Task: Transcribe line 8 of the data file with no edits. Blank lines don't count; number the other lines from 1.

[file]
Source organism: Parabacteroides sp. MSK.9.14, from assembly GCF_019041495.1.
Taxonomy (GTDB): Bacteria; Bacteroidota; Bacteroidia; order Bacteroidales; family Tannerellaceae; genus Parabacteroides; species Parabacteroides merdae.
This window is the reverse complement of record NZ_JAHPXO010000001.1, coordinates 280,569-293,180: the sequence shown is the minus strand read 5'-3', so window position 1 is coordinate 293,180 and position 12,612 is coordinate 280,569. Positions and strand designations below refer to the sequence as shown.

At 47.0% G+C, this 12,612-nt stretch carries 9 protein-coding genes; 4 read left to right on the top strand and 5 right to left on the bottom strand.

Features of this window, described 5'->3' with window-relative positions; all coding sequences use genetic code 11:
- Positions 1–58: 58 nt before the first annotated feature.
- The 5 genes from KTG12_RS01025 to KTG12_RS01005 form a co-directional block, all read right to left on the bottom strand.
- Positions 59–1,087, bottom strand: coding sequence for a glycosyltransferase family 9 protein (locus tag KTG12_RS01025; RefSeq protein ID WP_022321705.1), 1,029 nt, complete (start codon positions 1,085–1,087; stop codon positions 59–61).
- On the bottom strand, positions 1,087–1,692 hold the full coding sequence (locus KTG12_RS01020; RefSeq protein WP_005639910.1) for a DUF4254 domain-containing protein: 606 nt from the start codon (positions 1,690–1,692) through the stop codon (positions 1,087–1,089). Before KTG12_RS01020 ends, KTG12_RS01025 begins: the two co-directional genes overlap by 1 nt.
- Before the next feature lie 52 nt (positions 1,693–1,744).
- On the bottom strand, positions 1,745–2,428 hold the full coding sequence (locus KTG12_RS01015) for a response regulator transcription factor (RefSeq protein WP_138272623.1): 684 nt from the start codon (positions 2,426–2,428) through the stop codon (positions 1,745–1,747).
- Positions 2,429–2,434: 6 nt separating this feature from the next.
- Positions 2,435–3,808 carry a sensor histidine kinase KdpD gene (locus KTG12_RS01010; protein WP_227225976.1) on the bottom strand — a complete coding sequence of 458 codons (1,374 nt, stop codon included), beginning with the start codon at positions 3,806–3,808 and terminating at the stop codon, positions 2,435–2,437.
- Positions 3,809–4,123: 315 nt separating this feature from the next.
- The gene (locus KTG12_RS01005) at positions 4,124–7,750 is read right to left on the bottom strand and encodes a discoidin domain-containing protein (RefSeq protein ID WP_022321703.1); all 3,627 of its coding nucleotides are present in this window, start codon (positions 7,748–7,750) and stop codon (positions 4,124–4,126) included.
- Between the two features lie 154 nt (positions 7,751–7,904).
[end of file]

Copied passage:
- Positions 59–1,087, bottom strand: coding sequence for a glycosyltransferase family 9 protein (locus tag KTG12_RS01025; RefSeq protein ID WP_022321705.1), 1,029 nt, complete (start codon positions 1,085–1,087; stop codon positions 59–61).